Goessel Task Force examining water park, walking path options

ORIGINALLY WRITTEN CYNTHIA GOERZEN
Donna Duerksen, representing the Goessel Task Force, discussed ideas for the city with the Goessel City Council at its Jan. 15 meeting

Duerksen said the task force is looking into the possibility of extending the walking trail that runs through Bethesda Home property.

Duerksen also said the task force is looking into the possibility of a water play park. She said the task force plans to meet with the Parent-Teacher Organization, recreation commission, fire department, 4-H club, and garden club Jan. 23 to discuss options.

Duerksen said the task force is also looking into replacing the Goessel sign along the highway.

“We recognize the existing sign was the benevolent giving of the Lions Club many years ago,” she said. “It has served well and has been a nice marker for the community.”

Duerksen added that the task force would like to “build on that same vision to make our community more visible.”

She said Jerry and Leann Toews had already given their permission to erect a new sign to replace the current one on their property.

Councilor Jim Wiens informed the council the original lights on the city sign were low-pressure sodium lights and cost the city $88 a month to operate.

The lights had been replaced some time ago, and now the city pays $14 or $15 per month to operate them. He used the information as an example to caution the council to choose lights carefully for the city building. The council discussed better lighting for the exterior of the building.

Police Chief Joe Base and City Clerk Anita Goertzen pointed out how dark it is on the south side of the building. Goertzen also mentioned the parking lot and the walk-way north of the building as needing better lighting as well.

The council discussed installing a light in the community room that would be on constantly.

In other business, the council:

approved a contract with Mayer Specialty for $3,044 for sewer cleaning. Since this is an increase over the previous contract, the council is looking into raising the city sewer maintenance fee in order to cover the cost.

The current monthly fee is $1.50 per household.

The city hires Mayer Specialty to clean one-third of the city’s sewer lines every year.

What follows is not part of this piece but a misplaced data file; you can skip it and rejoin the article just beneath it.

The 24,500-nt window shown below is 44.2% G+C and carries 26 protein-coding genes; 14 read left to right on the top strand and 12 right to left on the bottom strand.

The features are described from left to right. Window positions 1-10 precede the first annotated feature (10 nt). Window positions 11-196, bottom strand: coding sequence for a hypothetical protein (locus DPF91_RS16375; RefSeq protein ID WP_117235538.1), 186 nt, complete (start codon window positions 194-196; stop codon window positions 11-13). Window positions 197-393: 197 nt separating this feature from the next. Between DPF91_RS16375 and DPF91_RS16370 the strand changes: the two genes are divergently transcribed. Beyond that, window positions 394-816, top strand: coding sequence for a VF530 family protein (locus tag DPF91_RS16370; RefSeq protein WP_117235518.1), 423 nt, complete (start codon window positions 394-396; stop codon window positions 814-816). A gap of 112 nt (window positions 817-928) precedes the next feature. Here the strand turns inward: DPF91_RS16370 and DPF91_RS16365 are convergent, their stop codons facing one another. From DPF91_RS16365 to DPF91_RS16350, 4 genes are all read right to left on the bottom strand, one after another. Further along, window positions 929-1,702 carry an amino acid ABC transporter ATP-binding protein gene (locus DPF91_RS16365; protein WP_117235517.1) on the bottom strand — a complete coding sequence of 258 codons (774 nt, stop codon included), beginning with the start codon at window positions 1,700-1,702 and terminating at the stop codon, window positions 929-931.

heard Base report the police department had worked one domestic case and had written four parking tickets and one citation for speed. He said he had investigated an open door after hours at the library.

heard public works employee Joel Ratzlaff say the generator at the lift station had been fixed. But Wiens cautioned, “We have no back-up if ours fails or if we have an ice storm.”

Base agreed the city needs a back-up. He said the city’s generator did not work the Thursday just before the recent ice storm.

The council authorized Base and Wiens to investigate the purchase of a used diesel generator.

accepted a capital improvement resolution and an equipment reserve resolution.

Goertzen said the equipment reserve fund had been cut from $13,000 to $10,000.

She said the lease-purchase on the city’s pick-up truck ends in 2007. Money is being set aside to purchase a dump truck since the city’s current dump truck does not work well.

discussed the drainage issue at the Ratzlaff/Kinderhaus building. Wiens presented a proposal from Preferred Builders for $650 to clean the ditch between the Ratzlaff building and the Credit Union. The city would provide a dump truck to move dirt. Work would also be done on the culvert.

heard developer Duane Unruh’s update on the Harvest Meadows housing addition. He said the preconstruction meeting would be held as planned at 2 p.m. Jan. 17, but there would be no groundbreaking ceremony since the ground is frozen.

discussed a tree that is split and needs to be removed.

emphasized it is the property owner’s responsibility to keep sidewalks on their property in good condition. Mayor Peggy Jay suggested that city employees check sidewalks when the weather improves and make recommendations.

heard Goertzen report that a new person will be needed to replace Wally Schultz, who died recently, on the Goessel Housing Authority board. Schultz’s term is up in 2008.

discussed grills for the city park.

talked about Christmas lights for next Christmas season. Suggestions included fixing or replacing the Christmas lights that the city currently uses, setting up a display at the park, or putting up lights at the city building.

By consensus, the council began the process by authorizing the purchase of some Christmas lights for $129. Wiens mentioned lights for the water tower.

authorized Goertzen to schedule professional cleaning of the community room carpet.

heard Assistant City Clerk Paula Flaming report that the new Governmental Suites computer software is going well so far. She added, “The state is not ready.”

heard Base report, “We’re in need of a dog cage.” Councilors Larry Schmidt, Larry Lindeman, and Duane Duerksen offered suggestions.

discussed health insurance for city employees since rates are going up. The council discussed the issue further in executive session and decided to schedule a special meeting at a later date to continue the discussion.

“We need to see what else is out there,” Jay said.

heard Jan. 25 will be City Hall Day at the Capitol in Topeka. City officials will gather to see the state government in action. Lindeman said he had gone one year and encouraged others on the council to do so.

listened to resident Tony Epp’s concerns about government and grants. He followed up on the concerns about godly leadership that he had presented at last month’s meeting.

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